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JAUNDICE. A morbid condition due to obstructed exPcretion of bile and to faulty metamorphosis of bile-pigment, characterised by constipation, yellowness of the skin, conjunctiva! of the eyes, and of the fluids and tissues of the body. The bile not being discharged through the intestine as usual causes the stools to become clay-coloured or white, whereas the urine becomes dark like porter. Itching, vomiting, nausea, diarrluea, or constipation, loss of appetite, an offensive taste in the mouth, flatulence, belching and pains in the regions of the stomach may also be accompanying symptoms.

Treatment.—The treatment is both medical and dietetic. Nledical aid is required to determine whether the attack is due to slight gastro-intestinal derangement or whether some more serious disease endangering life is respon sible for the condition. In existing catarrhs of the stomach the diet consists oi toasts, zwieback, bland soups, vegetables, and stewed fruits ; later, eggs and lean meat may be added. All fatty foods are to be avoided. :Mineral waters are useful. One grain doses of calomel or pills containing one to two grains of extract of etionymin are often beneficial.

Drink water freely and take ammonium chloride, 5 to io grains three times a day, or sodium phosphate, r teaspoonful three times a day. A glass of bitter water, such as Abilena or Apenta, Carlsbad. or Hunyadi Janos, should be taken in the morning. Pain can be overcome by a hot linseed poultice (SCC ABDOMINAL PAINS), applied to the liver region To alleviate the itching of the skin, wash it with cold water to which citric acid (lemon-juice) or vinegar has been added, or take warm baths in which a little soda has been dissolved.

The mineral spas most in vogue for jaundice are Carlsbad, Marienbad, and Homburg.

LARYNGITIS.—Inflammation of the mucous membrane of the larynx. This affection is due generally to exposure to cold and damp or to the inhalation of irritating vapour. It is often aggravated by excessive smoking, by prolonged use of the vocal cords in speaking or singing, by the regular use of strong spices, and of alcoholic drinks. In some respects laryngitis resembles CROUP (which see), and in a very severe case, tracheotomy might become necessary, so medical guidance is always advisable.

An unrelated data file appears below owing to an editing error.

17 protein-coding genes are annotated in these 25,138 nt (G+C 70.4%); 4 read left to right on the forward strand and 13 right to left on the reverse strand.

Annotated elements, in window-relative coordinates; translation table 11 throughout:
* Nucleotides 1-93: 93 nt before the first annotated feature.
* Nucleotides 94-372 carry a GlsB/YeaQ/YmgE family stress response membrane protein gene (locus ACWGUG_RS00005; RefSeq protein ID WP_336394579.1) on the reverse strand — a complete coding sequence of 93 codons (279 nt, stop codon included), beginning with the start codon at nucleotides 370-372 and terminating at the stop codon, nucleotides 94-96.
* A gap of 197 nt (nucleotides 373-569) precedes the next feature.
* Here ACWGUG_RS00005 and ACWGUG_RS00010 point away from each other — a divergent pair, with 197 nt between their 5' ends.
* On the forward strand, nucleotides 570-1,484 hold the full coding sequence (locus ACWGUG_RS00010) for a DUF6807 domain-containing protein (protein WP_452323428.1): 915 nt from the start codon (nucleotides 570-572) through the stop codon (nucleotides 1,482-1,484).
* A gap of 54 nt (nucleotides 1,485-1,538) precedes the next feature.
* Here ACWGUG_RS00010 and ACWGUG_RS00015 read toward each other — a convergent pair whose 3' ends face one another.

Treatment.—The air of the room in which the patient stays should be rendered moist, either through a wet towel hung up near the stove or fire, the lower end resting in a vessel filled with water, or through stcam liberated from boiling water. A croup-kettle or cresoline lamp may also be used to advantage (see CRouP). The patient may take 3o grains of potassium citrate or 20 grains of potassium bicarbonate in solution three times a day. Troches of ammonium chloride will give relief.

Externally apply an ice-bag to the throat, or paint it with iodine. If the throat-spray is available, it should be used with Dobell's solution (this consists of 1-5 per cent. of sodium borate and sodium bicarbonate, and o.3 per cent. of phenol, with glycerine and water). Instead of Dobell's solution there inay be used 5 grains of zinc acetate to an ounce of water ; or alum, 5 grains to an ounce of water.

To assist nature in acute laryngitis, the patient should remain indoors, abstain from smoking, speak as little as possible, take inhalations of steam or oil of pine, drink warm mineral waters, with or without milk, and place a cold compress around the neck at night, allowing it to become warm. See also DISEASES OF THE LARYNX THE STANDARD PHYSICIAN, pages 593-596.

LEAD-POISONING.—This may occur as the result of swallowing sugar of lead or of white-lead pigment, but as a rule it occurs insidiously among persons engaged in handling lead, as smelters, lead-pipe workers, typefounders, typesetters, etc., and such as use lead-pigments and glazes, and furriers, hatters, and dyers who employ lead sulphate for dyeing purposes, Treatment.—In acute lead-poisoning, induce vomiting freely ; give milk and eggs beaten up in water, demulcent drinks, and a solution of Glauber's salt or Epsom salt (1 to 2 tablespoonfuls in a pint of water), or dilute sulphuric acid (3o drops) in a tumblerful of water. In chronic lead-poisoning, a physician should be consulted at once.